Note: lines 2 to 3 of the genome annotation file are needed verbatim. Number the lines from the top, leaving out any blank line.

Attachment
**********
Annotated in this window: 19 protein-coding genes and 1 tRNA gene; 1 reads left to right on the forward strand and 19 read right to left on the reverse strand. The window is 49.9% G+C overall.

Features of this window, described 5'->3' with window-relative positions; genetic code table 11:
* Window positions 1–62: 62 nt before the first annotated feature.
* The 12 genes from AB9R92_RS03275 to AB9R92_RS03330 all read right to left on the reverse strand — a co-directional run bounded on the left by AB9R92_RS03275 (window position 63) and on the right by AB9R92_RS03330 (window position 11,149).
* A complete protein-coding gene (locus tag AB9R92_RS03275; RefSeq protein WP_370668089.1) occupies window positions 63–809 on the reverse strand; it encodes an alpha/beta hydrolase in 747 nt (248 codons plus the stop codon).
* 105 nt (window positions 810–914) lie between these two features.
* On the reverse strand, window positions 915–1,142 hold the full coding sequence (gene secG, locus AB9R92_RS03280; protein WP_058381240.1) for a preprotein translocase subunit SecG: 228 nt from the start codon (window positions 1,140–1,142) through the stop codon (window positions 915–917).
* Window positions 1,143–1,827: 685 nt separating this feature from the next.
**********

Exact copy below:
Features of this window, described 5'->3' with window-relative positions; genetic code table 11:
* Window positions 1–62: 62 nt before the first annotated feature.